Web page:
5 And now in the reign of Mosiah they were not half so numerous as the people of God; but because of the dissensions among the brethren they became more numerous.6 For it came to pass that they did deceive many with their flattering words, who were in the church, and did cause them to commit many sins; therefore it became expedient that those who committed sin, that were in the church, should be admonished by the church.
36 And those that would not confess their sins and repent of their iniquity, the same were not numbered among the people of the church, and their names were blotted out.
37 And it came to pass that Alma did regulate all the affairs of the church; and they began again to have peace and to prosper exceedingly in the affairs of the church, walking circumspectly before God, receiving many, and baptizing many.
In this chapter we learn that many of the youth began to have doubts and to not believe in the teachings of King Benjamin. They began to doubt the fundamental doctrines of the Gospel of Christ.
Mormon suggests that while some of the doubt was caused by external sources, much of the dissension was caused from within the Church. When the brethren (here I read this word as referring to members and especially leaders of the Church) were unified, the youth were not led far astray.
But as dissension and false teachings crept up within the Church, many began to fall away. These alleged members taught falsely that wickedness was not sin. They encouraged the youth to indulge in sins. They flattered them and likely taught them that God would not judge them for their deeds. It is also clear that they taught the youth to disbelieve in the need to have faith in Christ and the notion of divine accountability (teaching against the resurrection frequently has this impact).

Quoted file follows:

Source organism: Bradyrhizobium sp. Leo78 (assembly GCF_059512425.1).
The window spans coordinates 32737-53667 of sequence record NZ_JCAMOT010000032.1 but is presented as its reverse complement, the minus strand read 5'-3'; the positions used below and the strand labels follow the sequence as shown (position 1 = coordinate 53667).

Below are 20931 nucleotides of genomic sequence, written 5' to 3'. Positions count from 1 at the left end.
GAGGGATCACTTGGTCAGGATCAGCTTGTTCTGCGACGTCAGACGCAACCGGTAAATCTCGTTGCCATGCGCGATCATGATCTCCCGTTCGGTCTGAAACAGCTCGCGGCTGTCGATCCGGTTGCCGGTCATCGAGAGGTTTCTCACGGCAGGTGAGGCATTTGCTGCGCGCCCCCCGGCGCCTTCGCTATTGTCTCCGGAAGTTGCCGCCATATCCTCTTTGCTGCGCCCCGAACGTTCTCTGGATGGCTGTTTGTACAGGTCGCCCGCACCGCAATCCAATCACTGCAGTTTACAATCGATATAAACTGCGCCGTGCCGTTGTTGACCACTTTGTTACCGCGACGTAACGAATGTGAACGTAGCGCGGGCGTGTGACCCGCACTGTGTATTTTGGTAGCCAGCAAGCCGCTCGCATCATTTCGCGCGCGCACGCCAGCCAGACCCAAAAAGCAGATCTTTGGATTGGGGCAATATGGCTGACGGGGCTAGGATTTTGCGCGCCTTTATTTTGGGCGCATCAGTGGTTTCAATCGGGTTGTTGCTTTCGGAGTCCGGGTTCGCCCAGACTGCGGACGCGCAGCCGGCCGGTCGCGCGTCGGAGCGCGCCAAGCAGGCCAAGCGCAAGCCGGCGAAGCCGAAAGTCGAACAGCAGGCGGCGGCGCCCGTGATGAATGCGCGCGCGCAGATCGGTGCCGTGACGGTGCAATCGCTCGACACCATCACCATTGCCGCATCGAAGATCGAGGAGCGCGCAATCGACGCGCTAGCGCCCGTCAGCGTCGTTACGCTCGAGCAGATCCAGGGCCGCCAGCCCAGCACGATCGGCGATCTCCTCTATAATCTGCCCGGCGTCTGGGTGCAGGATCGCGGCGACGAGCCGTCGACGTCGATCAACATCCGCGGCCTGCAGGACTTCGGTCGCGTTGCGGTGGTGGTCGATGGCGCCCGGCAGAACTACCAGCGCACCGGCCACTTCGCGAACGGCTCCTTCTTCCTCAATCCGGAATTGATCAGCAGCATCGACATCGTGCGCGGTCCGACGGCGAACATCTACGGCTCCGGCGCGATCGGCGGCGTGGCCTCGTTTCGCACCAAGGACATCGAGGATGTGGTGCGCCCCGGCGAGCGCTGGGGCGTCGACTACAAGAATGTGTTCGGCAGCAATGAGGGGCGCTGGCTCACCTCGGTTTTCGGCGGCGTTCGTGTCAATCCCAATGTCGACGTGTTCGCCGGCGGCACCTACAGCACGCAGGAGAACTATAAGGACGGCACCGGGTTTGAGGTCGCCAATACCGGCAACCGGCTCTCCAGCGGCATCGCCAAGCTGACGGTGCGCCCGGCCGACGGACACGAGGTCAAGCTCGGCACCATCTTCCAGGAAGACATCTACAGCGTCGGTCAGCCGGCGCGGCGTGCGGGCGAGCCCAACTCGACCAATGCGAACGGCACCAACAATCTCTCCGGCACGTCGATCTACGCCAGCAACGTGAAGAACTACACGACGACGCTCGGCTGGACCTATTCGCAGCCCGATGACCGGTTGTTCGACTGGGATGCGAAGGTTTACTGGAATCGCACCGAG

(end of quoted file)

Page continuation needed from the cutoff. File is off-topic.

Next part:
It seems pretty clear that it was dissension within the Church rather than opposition without that led to the youth falling away.
Alma turned to the Lord for guidance on what to do. He was clearly told that those who were leading members astray into sin would have to be called to repentance. And those who would not repent would have to be blotted out from the Church. And after this was done and the affairs of the Church were put in order, the Church and its members began to prosper again.
I think this chapter is illustrative of why the Church must at times maintain boundaries and excommunicate members. Allowing someone who teaches heretic teachings to remain a member does doubt and confusion which is especially felt strongly by the youth.
Discipline and excommunication are essential to allow the Church to clearly indicate that certain teachings or actions are beyond the pale. It sends a clear signal which keeps people away from the edges or boundaries of inappropriate behavior.
The church prospers when unity rather than confusion prevails.